MBRRACE-UK release: Saving Lives, Improving Mothers’ Care Rapid Report
The MBRRACE-UK collaboration's Saving Lives, Improving Mothers' Care rapid report: Learning from SARS-CoV-2-related and associated maternal deaths in the UK highlights that pregnant and postpartum women with COVID-19 must receive joint care from physicians, obstetricians and midwives, and it must be recognised that perinatal mental health services are essential to maternity care even in the context of service changes due to COVID-19.
The report reviewed the care of all pregnant and postnatal women who died with SARS-CoV-2 infection, from mental health-related causes or due to domestic violence between 1st March and 31st May this year, as part of the work of the Maternal, Newborn and Infant Clinical Outcome Review Programme to identify lessons learned for care of pregnant and postpartum women in the context of ongoing SARS-CoV-2 transmission.
During the three months covered by this report over 160,000 women gave birth in the UK. Ten women died with SARS-CoV-2 infection, four women died by suicide and two due to domestic violence. The estimated SARS-CoV-2-associated maternal death rate, including all deaths of women with SARS-CoV-2 infection, is therefore around six per 100,000, maternal mortality due to suicide during or up to one year after pregnancy just over two per 100,000, and mortality due to homicide during or up to one year after pregnancy was one woman per 100,000 giving birth. The authors caution that maternal death rates are usually calculated over a period of three years, thus these figures do not reflect a statistically significant increase in the overall maternal mortality rate in the UK at this stage.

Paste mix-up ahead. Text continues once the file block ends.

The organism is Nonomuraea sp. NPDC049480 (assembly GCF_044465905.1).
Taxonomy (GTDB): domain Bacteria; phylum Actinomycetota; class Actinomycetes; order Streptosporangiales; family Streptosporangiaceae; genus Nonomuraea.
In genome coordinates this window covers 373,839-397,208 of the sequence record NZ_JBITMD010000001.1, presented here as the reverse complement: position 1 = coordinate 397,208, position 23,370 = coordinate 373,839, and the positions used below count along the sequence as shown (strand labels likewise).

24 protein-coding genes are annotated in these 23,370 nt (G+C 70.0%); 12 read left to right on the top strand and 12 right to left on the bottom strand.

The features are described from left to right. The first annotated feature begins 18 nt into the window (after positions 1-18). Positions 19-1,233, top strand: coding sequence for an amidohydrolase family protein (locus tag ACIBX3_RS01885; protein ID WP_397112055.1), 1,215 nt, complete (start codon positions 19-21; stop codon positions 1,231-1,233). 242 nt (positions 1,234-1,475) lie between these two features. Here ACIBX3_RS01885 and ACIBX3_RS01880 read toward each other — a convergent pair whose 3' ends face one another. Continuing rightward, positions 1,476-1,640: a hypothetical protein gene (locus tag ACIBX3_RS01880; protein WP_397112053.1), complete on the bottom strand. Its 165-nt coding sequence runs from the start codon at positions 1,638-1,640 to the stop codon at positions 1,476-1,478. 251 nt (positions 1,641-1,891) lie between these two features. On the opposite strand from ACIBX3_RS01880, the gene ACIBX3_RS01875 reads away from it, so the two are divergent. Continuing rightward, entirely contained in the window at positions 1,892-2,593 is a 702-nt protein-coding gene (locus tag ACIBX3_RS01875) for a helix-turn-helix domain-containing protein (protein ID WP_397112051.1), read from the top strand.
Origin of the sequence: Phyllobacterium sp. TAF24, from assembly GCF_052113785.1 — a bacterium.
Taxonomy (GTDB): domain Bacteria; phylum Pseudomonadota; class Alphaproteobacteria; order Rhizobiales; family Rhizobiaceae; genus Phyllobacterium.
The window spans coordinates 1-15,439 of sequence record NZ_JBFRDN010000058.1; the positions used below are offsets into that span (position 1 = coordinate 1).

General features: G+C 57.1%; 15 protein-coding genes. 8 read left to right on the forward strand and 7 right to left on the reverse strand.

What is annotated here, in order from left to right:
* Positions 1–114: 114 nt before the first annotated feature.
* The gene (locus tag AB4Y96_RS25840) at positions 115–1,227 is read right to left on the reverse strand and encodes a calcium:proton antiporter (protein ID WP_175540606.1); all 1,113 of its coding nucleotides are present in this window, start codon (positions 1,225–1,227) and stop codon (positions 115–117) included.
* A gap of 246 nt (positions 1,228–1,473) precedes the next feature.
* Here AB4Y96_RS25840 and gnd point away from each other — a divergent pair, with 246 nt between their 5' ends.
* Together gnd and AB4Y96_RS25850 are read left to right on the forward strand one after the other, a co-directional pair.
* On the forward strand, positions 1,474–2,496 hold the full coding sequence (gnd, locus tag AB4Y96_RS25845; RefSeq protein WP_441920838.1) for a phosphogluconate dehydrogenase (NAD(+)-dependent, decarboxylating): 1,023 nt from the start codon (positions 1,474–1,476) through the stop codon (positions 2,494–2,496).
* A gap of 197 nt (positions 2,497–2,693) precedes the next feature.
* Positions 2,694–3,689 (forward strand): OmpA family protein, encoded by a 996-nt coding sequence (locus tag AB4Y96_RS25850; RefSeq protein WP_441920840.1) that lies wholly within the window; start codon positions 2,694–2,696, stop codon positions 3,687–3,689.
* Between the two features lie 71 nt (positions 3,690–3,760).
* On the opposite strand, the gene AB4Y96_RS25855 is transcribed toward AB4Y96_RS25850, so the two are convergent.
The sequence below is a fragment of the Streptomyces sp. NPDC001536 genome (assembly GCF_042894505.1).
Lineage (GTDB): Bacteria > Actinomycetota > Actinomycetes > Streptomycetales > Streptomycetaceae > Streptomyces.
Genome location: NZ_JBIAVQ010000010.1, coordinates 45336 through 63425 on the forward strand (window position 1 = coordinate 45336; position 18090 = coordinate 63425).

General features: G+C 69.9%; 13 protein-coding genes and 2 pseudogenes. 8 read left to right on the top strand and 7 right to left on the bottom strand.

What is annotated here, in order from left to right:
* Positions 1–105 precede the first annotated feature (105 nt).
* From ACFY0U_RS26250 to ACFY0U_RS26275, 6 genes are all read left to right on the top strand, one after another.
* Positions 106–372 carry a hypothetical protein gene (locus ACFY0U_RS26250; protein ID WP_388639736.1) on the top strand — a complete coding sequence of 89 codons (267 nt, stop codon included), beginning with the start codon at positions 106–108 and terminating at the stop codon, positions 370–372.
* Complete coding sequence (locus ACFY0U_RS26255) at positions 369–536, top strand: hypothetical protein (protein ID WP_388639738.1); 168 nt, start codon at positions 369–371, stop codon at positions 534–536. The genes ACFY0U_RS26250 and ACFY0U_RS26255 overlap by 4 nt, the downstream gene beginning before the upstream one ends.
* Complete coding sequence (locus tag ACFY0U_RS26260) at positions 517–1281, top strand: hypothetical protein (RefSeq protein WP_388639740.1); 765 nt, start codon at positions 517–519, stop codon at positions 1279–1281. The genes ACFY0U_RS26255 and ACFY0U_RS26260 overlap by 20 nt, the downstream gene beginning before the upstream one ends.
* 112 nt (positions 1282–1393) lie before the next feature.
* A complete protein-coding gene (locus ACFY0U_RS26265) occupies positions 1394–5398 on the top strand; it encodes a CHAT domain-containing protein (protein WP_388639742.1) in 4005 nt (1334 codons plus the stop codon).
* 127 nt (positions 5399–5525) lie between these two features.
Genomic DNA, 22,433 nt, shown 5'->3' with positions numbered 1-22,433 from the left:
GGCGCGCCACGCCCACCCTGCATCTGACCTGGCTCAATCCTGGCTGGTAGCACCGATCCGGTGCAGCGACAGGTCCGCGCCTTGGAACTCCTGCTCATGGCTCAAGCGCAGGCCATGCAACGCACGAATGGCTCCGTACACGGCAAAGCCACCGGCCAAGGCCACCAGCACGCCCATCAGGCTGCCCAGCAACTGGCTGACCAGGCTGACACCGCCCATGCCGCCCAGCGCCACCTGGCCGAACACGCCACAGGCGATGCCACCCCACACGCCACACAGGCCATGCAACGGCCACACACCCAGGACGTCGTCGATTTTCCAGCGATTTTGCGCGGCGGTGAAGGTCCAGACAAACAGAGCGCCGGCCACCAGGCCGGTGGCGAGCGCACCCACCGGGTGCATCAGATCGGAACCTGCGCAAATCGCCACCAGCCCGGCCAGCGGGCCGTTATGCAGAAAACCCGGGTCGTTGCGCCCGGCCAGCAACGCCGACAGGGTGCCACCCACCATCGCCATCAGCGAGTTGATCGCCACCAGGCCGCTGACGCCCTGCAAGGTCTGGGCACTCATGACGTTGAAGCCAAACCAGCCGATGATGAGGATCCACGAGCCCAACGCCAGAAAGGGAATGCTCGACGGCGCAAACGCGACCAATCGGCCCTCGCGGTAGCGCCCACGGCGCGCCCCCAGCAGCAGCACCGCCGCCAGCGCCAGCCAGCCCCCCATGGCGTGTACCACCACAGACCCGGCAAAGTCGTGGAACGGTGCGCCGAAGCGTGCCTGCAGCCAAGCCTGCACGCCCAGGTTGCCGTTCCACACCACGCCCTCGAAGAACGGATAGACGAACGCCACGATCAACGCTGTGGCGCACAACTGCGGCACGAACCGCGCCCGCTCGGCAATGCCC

The majority of women who died from COVID-19 were from black or other minority ethnic groups and the authors emphasise that clinicians need to be aware of this increased risk and admit women early to ensure they receive the appropriate specialist care.
Specific information for pregnant women and the health professionals caring for them is available from the Royal College of Obstetricians and Gynaecologists and Royal College of Midwives guidance.
The report can be downloaded from the MBRRACE-UK Reports Page